Barium strontium cobalt iron oxide (BSCF) — Ba0,5Sr0,5Co0,8Fe0,2O3-δ — is a complex compound with a perovskite-like structure and is used as an ion conductor for oxygen membranes and as an electrocatalyst for hydrogen production [1,2]. Its use in fuel cells is also the subject of current research, but is often hampered by chemical instability. It has already been shown that by varying the iron/cobalt ratio, it is possible to adjust BSCF’s thermal resistance at low oxygen partial pressures [3] and increase its resistance to CO2 by decreasing the barium content [4]. As such, this demonstrates the potential to modify the property profile of complex materials to meet the needs of a particular application.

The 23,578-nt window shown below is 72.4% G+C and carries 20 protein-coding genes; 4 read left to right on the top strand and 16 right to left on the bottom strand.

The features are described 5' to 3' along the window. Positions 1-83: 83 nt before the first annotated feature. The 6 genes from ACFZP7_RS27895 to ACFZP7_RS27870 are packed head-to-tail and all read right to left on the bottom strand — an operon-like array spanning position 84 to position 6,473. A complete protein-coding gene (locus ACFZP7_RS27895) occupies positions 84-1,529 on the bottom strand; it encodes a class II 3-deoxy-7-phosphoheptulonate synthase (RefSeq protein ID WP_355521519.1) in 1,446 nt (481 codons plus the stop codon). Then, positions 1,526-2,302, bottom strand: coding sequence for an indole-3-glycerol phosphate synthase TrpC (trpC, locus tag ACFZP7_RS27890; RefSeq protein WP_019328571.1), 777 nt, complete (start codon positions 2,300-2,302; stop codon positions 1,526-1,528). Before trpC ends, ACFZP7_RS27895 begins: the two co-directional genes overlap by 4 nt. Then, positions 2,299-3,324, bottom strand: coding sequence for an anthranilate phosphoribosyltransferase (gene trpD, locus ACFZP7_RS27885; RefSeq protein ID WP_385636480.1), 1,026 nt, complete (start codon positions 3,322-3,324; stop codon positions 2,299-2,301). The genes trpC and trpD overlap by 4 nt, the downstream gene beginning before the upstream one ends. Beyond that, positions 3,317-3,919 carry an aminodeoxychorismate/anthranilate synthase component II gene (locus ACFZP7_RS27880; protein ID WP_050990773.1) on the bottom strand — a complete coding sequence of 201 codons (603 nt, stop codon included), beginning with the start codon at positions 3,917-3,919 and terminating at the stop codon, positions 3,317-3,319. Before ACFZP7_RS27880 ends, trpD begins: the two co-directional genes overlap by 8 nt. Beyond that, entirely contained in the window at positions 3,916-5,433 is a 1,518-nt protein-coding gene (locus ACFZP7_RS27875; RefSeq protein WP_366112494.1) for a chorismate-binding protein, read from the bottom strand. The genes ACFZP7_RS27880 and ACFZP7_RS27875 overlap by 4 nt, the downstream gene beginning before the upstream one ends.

The second example that will be discussed in more detail is zirconium dioxide (ZrO2). It’s used for the large-scale production of thermal insulation layers, medical applications and commodity products such as kitchen knives. The material occurs in different crystalline structures; at room temperature and normal pressure, pure ZrO2 exists in a monoclinic phase. With increasing temperature, this changes to a tetragonal structure (1170 °C) and, from approx. 2370 °C, into a cubic crystal structure [5,6]. Owing to this phase transformation and the associated change in volume, it is not possible to manufacture components from pure zirconium dioxide.